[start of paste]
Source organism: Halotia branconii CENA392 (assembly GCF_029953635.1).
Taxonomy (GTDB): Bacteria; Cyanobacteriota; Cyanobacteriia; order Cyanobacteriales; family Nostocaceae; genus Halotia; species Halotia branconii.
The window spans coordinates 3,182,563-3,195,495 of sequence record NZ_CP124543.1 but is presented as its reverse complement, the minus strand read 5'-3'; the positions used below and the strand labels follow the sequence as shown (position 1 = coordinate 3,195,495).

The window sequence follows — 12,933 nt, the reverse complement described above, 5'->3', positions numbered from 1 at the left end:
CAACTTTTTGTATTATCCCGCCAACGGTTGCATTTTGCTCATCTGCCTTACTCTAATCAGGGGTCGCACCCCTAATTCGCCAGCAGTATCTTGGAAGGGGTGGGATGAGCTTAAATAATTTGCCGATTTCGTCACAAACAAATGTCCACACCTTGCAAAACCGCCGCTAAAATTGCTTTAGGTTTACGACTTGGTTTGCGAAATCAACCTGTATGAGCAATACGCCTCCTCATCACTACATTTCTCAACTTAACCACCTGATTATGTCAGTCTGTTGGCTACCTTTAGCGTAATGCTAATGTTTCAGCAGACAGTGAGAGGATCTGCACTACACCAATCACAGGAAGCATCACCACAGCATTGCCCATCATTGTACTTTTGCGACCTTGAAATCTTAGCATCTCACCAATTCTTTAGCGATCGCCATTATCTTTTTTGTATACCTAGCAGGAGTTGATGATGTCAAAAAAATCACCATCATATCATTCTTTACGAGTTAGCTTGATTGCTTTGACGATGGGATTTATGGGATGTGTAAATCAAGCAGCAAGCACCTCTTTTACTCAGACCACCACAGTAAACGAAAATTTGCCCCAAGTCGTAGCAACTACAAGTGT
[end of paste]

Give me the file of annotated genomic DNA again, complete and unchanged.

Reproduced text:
Source organism: Halotia branconii CENA392 (assembly GCF_029953635.1).
Taxonomy (GTDB): Bacteria; Cyanobacteriota; Cyanobacteriia; order Cyanobacteriales; family Nostocaceae; genus Halotia; species Halotia branconii.
The window spans coordinates 3,182,563-3,195,495 of sequence record NZ_CP124543.1 but is presented as its reverse complement, the minus strand read 5'-3'; the positions used below and the strand labels follow the sequence as shown (position 1 = coordinate 3,195,495).

The window sequence follows — 12,933 nt, the reverse complement described above, 5'->3', positions numbered from 1 at the left end:
CAACTTTTTGTATTATCCCGCCAACGGTTGCATTTTGCTCATCTGCCTTACTCTAATCAGGGGTCGCACCCCTAATTCGCCAGCAGTATCTTGGAAGGGGTGGGATGAGCTTAAATAATTTGCCGATTTCGTCACAAACAAATGTCCACACCTTGCAAAACCGCCGCTAAAATTGCTTTAGGTTTACGACTTGGTTTGCGAAATCAACCTGTATGAGCAATACGCCTCCTCATCACTACATTTCTCAACTTAACCACCTGATTATGTCAGTCTGTTGGCTACCTTTAGCGTAATGCTAATGTTTCAGCAGACAGTGAGAGGATCTGCACTACACCAATCACAGGAAGCATCACCACAGCATTGCCCATCATTGTACTTTTGCGACCTTGAAATCTTAGCATCTCACCAATTCTTTAGCGATCGCCATTATCTTTTTTGTATACCTAGCAGGAGTTGATGATGTCAAAAAAATCACCATCATATCATTCTTTACGAGTTAGCTTGATTGCTTTGACGATGGGATTTATGGGATGTGTAAATCAAGCAGCAAGCACCTCTTTTACTCAGACCACCACAGTAAACGAAAATTTGCCCCAAGTCGTAGCAACTACAAGTGT